Democratic challenger Jon Ossoff speaks during a debate for U.S. Senate on Sunday, Dec. 6, 2020, in Atlanta. Sen. David Perdue declined to attend the debate. (AP Photo/Ben Gray, Pool)

GOP voters ready for Georgia runoffs despite Trump’s claims

ATLANTA — Many Republican voters in Georgia are angry. They’re convinced that widespread voter fraud — claims that are baseless — cost President Donald Trump the election to Democrat Joe Biden.

But will those concerns put them on the sidelines for runoff elections Jan. 5 that will determine party control of the U.S. Senate? No way, said Trump supporter Lori Davis.

“Everyone that I’m around, we’re ready to vote now,” said the 57-year-old businesswoman, as she awaited the arrival of Vice-President Mike Pence at a rally for GOP Sens. David Perdue and Kelly Loeffler in Augusta on Thursday.

Trump has relentlessly promoted false claims that the election was rigged against him and he has savaged Republican elected officials he perceives as standing in the way of his quest to subvert the results. Some Trump allies have gone as far as calling for voters to skip the Georgia runoffs altogether — alarming words for the GOP campaigns banking on a strong turnout.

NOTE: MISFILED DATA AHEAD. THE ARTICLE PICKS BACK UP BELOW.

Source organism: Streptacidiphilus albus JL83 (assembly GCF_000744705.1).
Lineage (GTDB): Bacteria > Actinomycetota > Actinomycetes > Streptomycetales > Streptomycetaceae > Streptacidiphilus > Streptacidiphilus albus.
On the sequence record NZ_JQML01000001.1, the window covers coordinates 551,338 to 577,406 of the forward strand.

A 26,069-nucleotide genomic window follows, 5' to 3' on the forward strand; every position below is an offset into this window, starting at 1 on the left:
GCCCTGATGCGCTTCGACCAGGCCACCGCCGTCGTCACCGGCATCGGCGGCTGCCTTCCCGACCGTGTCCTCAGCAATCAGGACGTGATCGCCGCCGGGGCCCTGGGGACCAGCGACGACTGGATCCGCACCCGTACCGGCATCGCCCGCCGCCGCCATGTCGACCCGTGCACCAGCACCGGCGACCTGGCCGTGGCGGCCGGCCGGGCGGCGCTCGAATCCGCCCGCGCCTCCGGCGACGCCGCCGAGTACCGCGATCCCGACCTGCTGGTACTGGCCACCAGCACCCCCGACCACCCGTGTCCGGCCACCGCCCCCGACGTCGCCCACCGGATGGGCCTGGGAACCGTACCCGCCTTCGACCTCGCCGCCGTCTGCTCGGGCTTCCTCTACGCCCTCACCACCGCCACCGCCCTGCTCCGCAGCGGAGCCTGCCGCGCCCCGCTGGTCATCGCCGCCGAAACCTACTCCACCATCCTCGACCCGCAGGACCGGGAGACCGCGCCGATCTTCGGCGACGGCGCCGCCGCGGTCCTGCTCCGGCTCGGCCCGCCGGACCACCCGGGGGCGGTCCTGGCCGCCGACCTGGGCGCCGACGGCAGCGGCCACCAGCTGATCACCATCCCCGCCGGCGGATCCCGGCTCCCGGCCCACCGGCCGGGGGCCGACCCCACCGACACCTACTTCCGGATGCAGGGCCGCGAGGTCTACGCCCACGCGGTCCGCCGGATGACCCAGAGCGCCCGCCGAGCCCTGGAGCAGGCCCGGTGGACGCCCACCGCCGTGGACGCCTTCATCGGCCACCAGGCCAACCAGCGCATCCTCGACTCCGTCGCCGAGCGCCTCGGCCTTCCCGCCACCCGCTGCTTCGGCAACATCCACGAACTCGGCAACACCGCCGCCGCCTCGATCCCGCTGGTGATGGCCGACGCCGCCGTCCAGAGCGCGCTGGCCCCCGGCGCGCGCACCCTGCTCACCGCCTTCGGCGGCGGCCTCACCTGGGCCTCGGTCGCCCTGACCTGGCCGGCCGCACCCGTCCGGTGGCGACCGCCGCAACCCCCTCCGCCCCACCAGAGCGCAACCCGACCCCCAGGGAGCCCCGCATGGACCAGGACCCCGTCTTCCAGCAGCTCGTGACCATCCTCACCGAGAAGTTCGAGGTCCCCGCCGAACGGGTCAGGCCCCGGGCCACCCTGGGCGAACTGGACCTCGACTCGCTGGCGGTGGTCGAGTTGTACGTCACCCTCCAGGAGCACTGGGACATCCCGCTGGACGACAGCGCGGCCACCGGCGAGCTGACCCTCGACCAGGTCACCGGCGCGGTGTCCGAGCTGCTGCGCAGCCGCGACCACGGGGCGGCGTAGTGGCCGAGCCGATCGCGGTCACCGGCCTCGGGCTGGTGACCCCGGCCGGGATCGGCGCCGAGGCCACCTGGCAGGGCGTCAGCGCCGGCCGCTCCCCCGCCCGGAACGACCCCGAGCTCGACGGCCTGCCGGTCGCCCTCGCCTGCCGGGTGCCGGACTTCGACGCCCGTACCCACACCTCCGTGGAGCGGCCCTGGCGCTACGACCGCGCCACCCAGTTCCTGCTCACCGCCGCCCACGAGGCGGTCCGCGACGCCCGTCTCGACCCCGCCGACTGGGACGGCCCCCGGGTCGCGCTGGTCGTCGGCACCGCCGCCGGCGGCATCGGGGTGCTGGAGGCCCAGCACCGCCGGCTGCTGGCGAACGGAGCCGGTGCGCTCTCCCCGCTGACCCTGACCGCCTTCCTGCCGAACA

But interviews with voters and party activists in the state suggest there’s little sign that Trump’s voters are planning to stay home in protest. Most Republican voters interviewed said they were prepared to put their skepticism aside to vote for Perdue and Loeffler in their races against Democrats Jon Ossoff and Raphael Warnock, respectively.

“There are people who are discouraged about (Trump) losing Georgia or being behind. But I haven’t talked to people who’ve said, ‘Oh, the heck with this, it’s all rigged anyway,’” said Tim Phillips, president of the conservative group Americans for Prosperity, which has done canvassing of GOP-leaning voters.